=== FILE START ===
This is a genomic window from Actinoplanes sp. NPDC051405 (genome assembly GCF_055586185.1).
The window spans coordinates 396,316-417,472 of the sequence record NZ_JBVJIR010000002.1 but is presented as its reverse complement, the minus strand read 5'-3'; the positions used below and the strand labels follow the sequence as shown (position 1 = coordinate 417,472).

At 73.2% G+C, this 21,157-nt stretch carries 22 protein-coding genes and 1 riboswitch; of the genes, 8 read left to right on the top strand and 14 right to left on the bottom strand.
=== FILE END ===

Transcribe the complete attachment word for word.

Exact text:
This is a genomic window from Actinoplanes sp. NPDC051405 (genome assembly GCF_055586185.1).
The window spans coordinates 396,316-417,472 of the sequence record NZ_JBVJIR010000002.1 but is presented as its reverse complement, the minus strand read 5'-3'; the positions used below and the strand labels follow the sequence as shown (position 1 = coordinate 417,472).

At 73.2% G+C, this 21,157-nt stretch carries 22 protein-coding genes and 1 riboswitch; of the genes, 8 read left to right on the top strand and 14 right to left on the bottom strand.